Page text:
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Start-Ups

How to Increase Your Team's Productivity Using Workflows

By Garrett Spence   |    January 16, 2017   |    10:42 AM

 

Developing Effective Workflows For Your Business

Could automated workflows help your team save time, eliminate redundancy or streamline tasks?

You know how helpful systems and processes can be, but sometimes it’s still so tempting to “wing it” in the workplace.

However, this year, why not make a commitment to saving time, streamlining tasks, and eliminating redundancy? Automated workflows can help your team do all of this, and more. Here’s some more information, plus some strategies and tools to help you get started.

What is a workflow?

The term might sound like more business jargon, but it’s a relatively simple concept that can transform the way you get things done.

A workflow is simply the, “execution and automation of business processes where tasks, information or documents are passed from one participant to another for action, according to a set of procedural rules.”

Workflows allow you and your employees to achieve goals in an efficient manner. Everyone knows exactly what they need to do, including the order in which tasks should be completed.

There are a number of ways to set up and create workflows, too. You can choose the setup and method that works best for you and your company.

How to create a workflow

You can map out your workflow on paper with hand-drawn diagrams. You could use software tools like Slack or Basecamp to manage your workflows. You might want to use your own symbols and shorthand. You can make your workflow as simple or as complex as you need.

Clearly, workflows are unique and customizable. That’s part of what makes them so useful.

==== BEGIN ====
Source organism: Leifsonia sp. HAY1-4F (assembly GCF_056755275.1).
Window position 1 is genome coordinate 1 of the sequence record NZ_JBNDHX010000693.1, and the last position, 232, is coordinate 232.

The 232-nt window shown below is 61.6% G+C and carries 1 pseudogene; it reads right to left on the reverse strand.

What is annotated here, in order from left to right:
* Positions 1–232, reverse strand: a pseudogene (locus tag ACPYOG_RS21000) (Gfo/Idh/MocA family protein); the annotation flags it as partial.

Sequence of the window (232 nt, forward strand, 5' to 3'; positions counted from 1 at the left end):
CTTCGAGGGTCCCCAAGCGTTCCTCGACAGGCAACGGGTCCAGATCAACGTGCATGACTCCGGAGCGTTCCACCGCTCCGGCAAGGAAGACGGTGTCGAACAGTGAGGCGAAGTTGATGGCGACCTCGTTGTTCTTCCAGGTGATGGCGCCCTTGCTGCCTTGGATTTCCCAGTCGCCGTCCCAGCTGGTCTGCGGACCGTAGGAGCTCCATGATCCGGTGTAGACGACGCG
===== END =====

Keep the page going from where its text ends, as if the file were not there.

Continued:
To get used to the idea, start with a task that you know well, like onboarding a new customer. Brainstorm all of the pieces that go into successfully completing that goal: a signed contract, filing or storing that contract, other forms the customer needs to fill out, which team member will send a welcome email… Think about everything you need to do, then put it all in order.

For this first one, it might even be helpful to write the tasks down on notecards so that you can physically move them around your workflow. You don’t have to tackle these alone, either. Enlist the help of your fellow team members, because they may have information you need.

This guide from Chron’s Small Business website also breaks down workflow development if you’d like to see more tips and suggestions.

More benefits of workflows

If you aren’t sold on the efficacy of workflows, consider the following benefits that you’ll notice when you create and implement them:

  • Organization. Workflows encourage organization, which will save you tons of time over the years. They’re a great way to increase productivity as well.

  • Habits. Completing tasks and projects in a certain way will become habitual, freeing up time and mental energy for innovation in other areas.

  • Fewer distractions. When you know exactly what you’re supposed to be doing it’s far easier to stay focused and ignore the myriad distractions that always seem to crop up.

  • Flexibility. Workflows also force you to correct course when needed. You might discover that there’s a better way to do something after you see all of the steps mapped out. A new tool could switch things up entirely. Having everything written down might encourage another team member to tweak the process, too.